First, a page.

Yesterday, I received some unpleasant news, job-wise.
No, I didn’t lose my day job. Phew.
But, like a fair number of us in our suburban community, I have been told I need to take a salary cut in the form of unpaid furloughs. My bosses were apologetic in delivering the news, but I was like, well, they could have laid my co-workers off. Instead, they themselves have taken salary cuts—pretty hefty ones I understand—and they’ve moved things around and are adjusting priorities to keep as many people as possible in their jobs. And, by the way, I’ve lived through one lay-off in my professional life. It was not fun, especially as my husband was also unemployed at the time. I had to deal with filing for unemployment, and we had to scramble to find ways to pay for our own health insurance.
In the end, that layoff ultimately led to different and better opportunities, but it also fed my underlying sense of insecurity that I’ll carry with me the rest of my life—that I can’t take anything for granted, that sometimes we, as in the collective citizenry of our country and globe, must weather forces beyond any one person’s control.
Actually, in my meeting with my bosses, I mentioned Tuesday night’s Walnut Creek City Council meeting. At this meeting, the council had to vote on a difficult budget plan, which I wrote about earlier this week. The plan involved a combination of pay cuts, pay freezes, and benefits cuts to the City Council, the executive management, and an array of city employees, including police. The council also had to approve four layoffs, the elimination of temporary positions, and reducing some staff from full-time to part-time status.
The city is facing a $5.6 million deficit for this year and a projected deficit of nearly $30 million through 2012. Yikes.
I didn’t attend the meeting but watched it on video, which you can do here.
An acquaintance, who went to the meeting, said it was emotional, difficult, but ultimately inspiring in that there was a real sense of collaboration and shared sacrifice amongst the various groups affected. She said it made her proud to be a resident of Walnut Creek.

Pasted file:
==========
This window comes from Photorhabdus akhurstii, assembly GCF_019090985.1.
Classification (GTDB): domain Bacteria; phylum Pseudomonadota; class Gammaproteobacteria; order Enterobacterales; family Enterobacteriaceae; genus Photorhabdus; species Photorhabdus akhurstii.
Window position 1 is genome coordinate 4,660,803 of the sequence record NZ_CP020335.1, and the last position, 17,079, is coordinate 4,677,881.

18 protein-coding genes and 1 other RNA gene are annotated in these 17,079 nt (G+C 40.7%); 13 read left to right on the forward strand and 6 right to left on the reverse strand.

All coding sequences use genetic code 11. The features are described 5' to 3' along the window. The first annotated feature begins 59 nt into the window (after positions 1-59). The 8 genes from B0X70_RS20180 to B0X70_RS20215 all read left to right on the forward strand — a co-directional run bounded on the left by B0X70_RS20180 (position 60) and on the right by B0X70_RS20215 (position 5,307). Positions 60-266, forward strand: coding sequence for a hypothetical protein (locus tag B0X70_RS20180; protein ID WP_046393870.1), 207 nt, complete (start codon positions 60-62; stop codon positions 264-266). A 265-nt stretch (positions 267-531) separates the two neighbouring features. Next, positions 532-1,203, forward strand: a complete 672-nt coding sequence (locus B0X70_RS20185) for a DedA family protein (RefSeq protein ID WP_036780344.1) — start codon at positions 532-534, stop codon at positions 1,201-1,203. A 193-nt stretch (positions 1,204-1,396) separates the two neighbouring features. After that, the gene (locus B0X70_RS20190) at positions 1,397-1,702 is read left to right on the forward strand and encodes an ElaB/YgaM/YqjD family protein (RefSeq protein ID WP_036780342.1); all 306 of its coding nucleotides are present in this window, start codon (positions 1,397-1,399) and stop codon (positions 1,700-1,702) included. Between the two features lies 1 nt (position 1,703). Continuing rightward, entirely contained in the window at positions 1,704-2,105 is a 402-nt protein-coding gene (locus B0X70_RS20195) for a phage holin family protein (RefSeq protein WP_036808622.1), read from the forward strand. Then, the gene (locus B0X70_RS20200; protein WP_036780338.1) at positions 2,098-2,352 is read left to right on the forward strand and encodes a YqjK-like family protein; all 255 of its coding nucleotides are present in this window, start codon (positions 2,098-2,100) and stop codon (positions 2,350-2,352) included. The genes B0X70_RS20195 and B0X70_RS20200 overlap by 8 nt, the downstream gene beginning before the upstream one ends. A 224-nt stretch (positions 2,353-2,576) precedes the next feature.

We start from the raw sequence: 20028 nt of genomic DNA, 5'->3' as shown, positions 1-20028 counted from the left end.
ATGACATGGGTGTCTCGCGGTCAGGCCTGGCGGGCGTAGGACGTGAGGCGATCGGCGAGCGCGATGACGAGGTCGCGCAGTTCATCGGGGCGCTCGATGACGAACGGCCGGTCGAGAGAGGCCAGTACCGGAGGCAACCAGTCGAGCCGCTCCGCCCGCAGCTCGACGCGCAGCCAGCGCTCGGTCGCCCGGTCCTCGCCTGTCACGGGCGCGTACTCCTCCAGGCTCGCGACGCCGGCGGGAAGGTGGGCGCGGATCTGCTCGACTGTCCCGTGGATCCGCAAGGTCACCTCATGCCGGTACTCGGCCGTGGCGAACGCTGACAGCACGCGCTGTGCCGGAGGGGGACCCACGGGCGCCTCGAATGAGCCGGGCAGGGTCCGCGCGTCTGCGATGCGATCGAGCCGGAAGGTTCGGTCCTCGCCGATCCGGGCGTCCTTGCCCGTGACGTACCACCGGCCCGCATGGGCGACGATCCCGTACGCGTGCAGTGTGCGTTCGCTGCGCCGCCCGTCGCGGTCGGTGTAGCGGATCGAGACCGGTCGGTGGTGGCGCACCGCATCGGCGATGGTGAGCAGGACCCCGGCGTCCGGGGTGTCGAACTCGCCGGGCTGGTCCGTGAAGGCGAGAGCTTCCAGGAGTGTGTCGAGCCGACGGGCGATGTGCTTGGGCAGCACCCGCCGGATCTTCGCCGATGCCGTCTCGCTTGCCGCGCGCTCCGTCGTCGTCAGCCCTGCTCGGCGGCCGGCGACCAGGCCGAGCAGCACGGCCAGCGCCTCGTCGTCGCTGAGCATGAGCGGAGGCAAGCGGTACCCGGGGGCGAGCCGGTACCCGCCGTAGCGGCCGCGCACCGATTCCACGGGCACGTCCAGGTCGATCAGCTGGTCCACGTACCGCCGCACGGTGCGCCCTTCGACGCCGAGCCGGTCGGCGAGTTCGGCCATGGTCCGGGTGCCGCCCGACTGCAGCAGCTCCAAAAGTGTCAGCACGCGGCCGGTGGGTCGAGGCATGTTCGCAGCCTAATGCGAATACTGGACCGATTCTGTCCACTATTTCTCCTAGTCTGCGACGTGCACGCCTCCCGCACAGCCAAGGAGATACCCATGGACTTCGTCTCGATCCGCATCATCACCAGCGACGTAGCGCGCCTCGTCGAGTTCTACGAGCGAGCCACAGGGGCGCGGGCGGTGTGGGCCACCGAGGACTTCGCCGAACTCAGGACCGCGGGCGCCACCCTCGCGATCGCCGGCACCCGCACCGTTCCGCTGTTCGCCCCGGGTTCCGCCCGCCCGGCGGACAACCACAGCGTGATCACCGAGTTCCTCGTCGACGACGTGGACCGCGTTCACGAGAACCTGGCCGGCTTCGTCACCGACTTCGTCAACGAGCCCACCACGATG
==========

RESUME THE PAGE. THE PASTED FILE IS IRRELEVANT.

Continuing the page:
And before I go on, I know that I have written commentaries in which I nag and criticize city leaders on various issues. But, I will concede, in this situation and in this crisis, the city leaders are setting the right tone.
My acquaintance said, for example, that she was heartened—and so were parents groups, and the superintendents of the Walnut Creek and Mt. Diablo school districts—by the council’s decision to find the $110,000 needed to continue, through this upcoming school year, the crossing guard program, which serves 10 intersections leading to elementary and middle schools around town.
Dick Nicoll, interim superintendent for the Mt. Diablo school district, spoke of the great partnership that the city has had with his district over the years. That Walnut Creek, unlike other cities, has stepped up and contributed to such projects as the construction of the Foothill Middle School gym, which has become a facility used by people throughout the community. Nicoll spoke of how everyone is having to make concessions at this time, then thanked the city for coming up with a recommendation to keep the crossing guard program going, at least through the next year.
Another group that stepped up was the police officer’s association, whose members voluntarily agreed to a salary freeze, which will save the city about $620,000.
City spending on the new library was cut $500,000, but staff and board members of the Walnut Creek Library Foundation said they understood that the funding reduction was necessary and that they would do what they could to make up the loss. The foundation has already raised $5 million to help fund the new library; construction, so far, is coming along well and on schedule.
(For those who continue to question whether the city should have even embarked on this library project in the first place, you might have a point, but that darned horse, as the saying goes, is already way out of the barn. Construction is underway, and the city now has to finish what it started in the best way possible.)
“We understand,” said Kristin Anderson, executive director of the foundation, said about the city funding cut. “This isn’t what we would like but it’s what needs to be done. This is a time for shared sacrifice.”
Echoed Dianne Longshore, vice president of the foundation board: “There are partnerships and there are partnerships, and we’ve had a fantastic one with you. … In that spirit of partnership, we have been here during the good times, and we’ll be here for the tough times. We’ll do what we can to help balance the budget.”
Shared sacrifice. Spirit of cooperation. What a concept. But, we pulled that off at my workplace. And from what I saw and heard about Tuesday night’s city council meeting, it sounds like that was the spirit guiding difficult decisions in our city, at least on Tuesday night.
Sure, we still have the Neiman Marcus mess to contend with.
Gee, it would be nice if our representatives in Sacramento, from the governor to the legislators to, yes, the lobbyists for the various special interest groups, could show that same spirit of cooperation and shared sacrifice. As Council member Kish Rajan said in an e-mail he sent out to residents, the “continued dysfunction and irresponsibility at the state level are an outrage.”